Feb 252010
 

I return to my theme of today’s youth with the news that the new generation has obviously imbibed wholesale the baby-boomers’ intractable conviction that everything which is ‘good’ should be compulsory, and everything which is ‘bad’ should be banned. This rigid dichotomy has found its way into the state-school interns at the Times (and really, with all of that black-and-white ideology fed to pupils in state schools, what else did we expect?).

Make politics lessons compulsory, says sixth former,’ and he means it. Why?

By the time a student leaves sixth form/college, they are of voting age. They have the power in their hands to shape the form of their next government. This gives them the power to shape their own future and bring about change. The right to vote is incredibly important, as I am sure will be seen in the coming months as the General Election approaches.

But how well does school prepare the next generation about the UK political system?

Answer: Astonishingly poorly. Nowhere in my school career have I discussed UK politics, the parties and their policies, the voting system or the way the government works. So when most of us leave school, 18 years old, we have not even learnt about what each party represents or why it is important to vote.

I highly doubt this is true. My own anecdotal experience suggests that even students as young as 12 are aware of the parties, their leaders and policies, and generally how the government works. But that’s neither here nor there. A widely-acknowledged democratic deficit exists in this country; you’re not going to repair it by force-feeding teenagers propaganda that denies this reality.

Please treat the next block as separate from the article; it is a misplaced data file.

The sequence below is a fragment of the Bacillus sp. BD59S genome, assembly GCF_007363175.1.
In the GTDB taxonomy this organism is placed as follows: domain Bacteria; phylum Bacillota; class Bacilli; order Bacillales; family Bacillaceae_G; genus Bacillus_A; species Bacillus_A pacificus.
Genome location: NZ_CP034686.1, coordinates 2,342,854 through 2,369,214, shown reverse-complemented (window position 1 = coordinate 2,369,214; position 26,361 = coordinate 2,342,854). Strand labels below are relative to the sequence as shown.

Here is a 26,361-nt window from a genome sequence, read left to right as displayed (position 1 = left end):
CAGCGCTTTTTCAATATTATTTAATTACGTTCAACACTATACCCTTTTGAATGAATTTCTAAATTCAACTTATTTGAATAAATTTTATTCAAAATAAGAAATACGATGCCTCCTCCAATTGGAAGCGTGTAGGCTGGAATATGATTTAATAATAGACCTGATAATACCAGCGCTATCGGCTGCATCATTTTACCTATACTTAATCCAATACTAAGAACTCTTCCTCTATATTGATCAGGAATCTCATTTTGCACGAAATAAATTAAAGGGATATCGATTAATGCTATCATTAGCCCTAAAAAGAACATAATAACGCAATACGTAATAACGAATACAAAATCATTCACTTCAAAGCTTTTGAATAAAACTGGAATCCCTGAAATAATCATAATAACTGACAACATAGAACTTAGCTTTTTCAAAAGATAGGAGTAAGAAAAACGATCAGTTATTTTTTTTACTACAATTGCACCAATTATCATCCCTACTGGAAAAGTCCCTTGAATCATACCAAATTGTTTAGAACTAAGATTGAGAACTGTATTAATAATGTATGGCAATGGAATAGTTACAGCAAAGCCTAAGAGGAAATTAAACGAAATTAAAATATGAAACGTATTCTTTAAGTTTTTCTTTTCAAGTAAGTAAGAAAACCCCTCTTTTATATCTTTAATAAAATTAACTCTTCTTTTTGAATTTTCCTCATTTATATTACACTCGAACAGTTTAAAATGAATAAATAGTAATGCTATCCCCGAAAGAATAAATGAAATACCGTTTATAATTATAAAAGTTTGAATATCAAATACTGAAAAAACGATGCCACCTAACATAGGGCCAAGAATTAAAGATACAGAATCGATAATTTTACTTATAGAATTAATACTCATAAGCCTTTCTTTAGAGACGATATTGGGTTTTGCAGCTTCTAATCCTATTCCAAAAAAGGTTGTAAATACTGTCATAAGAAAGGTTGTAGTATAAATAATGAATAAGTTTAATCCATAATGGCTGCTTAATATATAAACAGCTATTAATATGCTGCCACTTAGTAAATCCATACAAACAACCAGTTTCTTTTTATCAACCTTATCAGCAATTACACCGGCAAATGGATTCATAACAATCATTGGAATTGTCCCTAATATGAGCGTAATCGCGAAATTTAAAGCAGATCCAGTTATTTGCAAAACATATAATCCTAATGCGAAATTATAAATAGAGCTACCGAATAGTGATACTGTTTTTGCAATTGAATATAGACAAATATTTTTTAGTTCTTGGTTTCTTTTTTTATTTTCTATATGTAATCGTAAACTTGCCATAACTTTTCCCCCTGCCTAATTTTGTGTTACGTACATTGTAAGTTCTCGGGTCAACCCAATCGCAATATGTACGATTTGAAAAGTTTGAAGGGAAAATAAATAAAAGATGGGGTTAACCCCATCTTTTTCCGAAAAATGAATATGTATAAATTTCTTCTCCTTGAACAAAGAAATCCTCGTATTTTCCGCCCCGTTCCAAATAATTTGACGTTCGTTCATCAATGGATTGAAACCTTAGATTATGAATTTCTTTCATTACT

Pupils do have the chance to choose government and politics or economics at A level, but those who are already interested will be the ones choosing these subjects. The question is, how can young people get the opportunity to learn about, generate interest and engagement in and discuss these issues without having to have a qualification in it?

Schools should have compulsory lessons, from the beginning of secondary education about the different parties, their policies, about ideologies like capitalism and communism. Current affairs should be discussed and taught about in schools to help pupils learn about the injustices and problems that face this world. It would teach the younger generation that change and reform are possible, and they can be at the forefront of it.